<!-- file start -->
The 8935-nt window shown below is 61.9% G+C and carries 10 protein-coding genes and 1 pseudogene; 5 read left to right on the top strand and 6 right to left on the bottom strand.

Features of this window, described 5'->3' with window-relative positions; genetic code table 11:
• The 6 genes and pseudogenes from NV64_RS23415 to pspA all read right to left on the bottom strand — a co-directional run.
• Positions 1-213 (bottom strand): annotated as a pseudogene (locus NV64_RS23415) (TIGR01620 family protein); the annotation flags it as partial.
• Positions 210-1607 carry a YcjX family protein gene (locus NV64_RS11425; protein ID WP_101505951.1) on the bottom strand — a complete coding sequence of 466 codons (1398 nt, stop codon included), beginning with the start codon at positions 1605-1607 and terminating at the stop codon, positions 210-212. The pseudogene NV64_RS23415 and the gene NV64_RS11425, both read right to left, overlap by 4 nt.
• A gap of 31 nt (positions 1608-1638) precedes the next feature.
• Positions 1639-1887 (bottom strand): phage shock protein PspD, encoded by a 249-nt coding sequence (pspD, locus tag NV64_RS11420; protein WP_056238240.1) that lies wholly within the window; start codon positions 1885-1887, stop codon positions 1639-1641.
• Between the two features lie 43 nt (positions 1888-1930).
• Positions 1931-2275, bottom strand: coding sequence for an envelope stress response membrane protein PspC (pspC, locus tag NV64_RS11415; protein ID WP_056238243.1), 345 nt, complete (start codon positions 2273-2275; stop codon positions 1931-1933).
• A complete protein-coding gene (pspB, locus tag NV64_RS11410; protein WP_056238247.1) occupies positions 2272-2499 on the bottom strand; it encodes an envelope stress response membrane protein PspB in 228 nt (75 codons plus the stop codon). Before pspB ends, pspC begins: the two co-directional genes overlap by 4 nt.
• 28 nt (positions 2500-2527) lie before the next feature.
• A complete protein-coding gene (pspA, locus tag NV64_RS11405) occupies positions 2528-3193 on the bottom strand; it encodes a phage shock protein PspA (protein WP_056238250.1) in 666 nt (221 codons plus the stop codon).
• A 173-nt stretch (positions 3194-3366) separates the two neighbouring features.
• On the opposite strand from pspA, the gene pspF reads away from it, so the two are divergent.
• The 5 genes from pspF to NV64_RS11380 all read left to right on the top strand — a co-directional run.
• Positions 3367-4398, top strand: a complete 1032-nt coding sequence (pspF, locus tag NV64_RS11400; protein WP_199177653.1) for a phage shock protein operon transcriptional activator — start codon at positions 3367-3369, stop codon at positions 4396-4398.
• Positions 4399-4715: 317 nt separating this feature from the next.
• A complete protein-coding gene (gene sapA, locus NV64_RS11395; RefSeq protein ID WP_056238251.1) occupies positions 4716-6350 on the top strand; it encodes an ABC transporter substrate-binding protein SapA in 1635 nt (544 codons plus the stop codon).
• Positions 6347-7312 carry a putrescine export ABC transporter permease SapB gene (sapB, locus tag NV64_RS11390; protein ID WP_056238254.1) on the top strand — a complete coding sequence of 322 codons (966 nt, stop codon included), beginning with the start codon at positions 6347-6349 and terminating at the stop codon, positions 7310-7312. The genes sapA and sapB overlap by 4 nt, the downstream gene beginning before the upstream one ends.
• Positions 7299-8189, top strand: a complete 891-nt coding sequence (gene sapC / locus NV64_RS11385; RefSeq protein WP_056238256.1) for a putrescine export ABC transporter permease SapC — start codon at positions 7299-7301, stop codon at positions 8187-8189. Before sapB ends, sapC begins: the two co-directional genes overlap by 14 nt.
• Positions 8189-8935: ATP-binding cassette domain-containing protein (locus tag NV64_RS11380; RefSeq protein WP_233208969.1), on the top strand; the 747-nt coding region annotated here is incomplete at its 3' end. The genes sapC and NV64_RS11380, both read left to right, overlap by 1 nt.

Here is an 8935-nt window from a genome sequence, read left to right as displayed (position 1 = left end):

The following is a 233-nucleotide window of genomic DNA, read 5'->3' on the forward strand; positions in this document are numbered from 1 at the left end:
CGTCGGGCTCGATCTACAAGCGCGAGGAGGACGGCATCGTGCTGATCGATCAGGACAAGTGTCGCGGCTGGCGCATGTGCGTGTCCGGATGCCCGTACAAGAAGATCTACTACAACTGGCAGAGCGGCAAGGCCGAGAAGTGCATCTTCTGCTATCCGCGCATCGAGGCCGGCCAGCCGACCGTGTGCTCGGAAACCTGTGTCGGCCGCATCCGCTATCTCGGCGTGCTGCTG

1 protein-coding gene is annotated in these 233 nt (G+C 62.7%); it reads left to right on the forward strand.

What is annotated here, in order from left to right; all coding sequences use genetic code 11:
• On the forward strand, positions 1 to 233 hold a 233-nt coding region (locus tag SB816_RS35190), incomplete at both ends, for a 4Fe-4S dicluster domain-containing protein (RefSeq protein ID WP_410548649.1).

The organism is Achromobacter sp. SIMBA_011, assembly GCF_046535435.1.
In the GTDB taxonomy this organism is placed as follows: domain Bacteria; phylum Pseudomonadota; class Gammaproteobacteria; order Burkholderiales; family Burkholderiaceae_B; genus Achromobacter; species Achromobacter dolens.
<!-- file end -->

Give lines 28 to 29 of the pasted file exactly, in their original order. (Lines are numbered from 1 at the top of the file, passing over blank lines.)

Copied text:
The organism is Achromobacter sp. SIMBA_011, assembly GCF_046535435.1.
In the GTDB taxonomy this organism is placed as follows: domain Bacteria; phylum Pseudomonadota; class Gammaproteobacteria; order Burkholderiales; family Burkholderiaceae_B; genus Achromobacter; species Achromobacter dolens.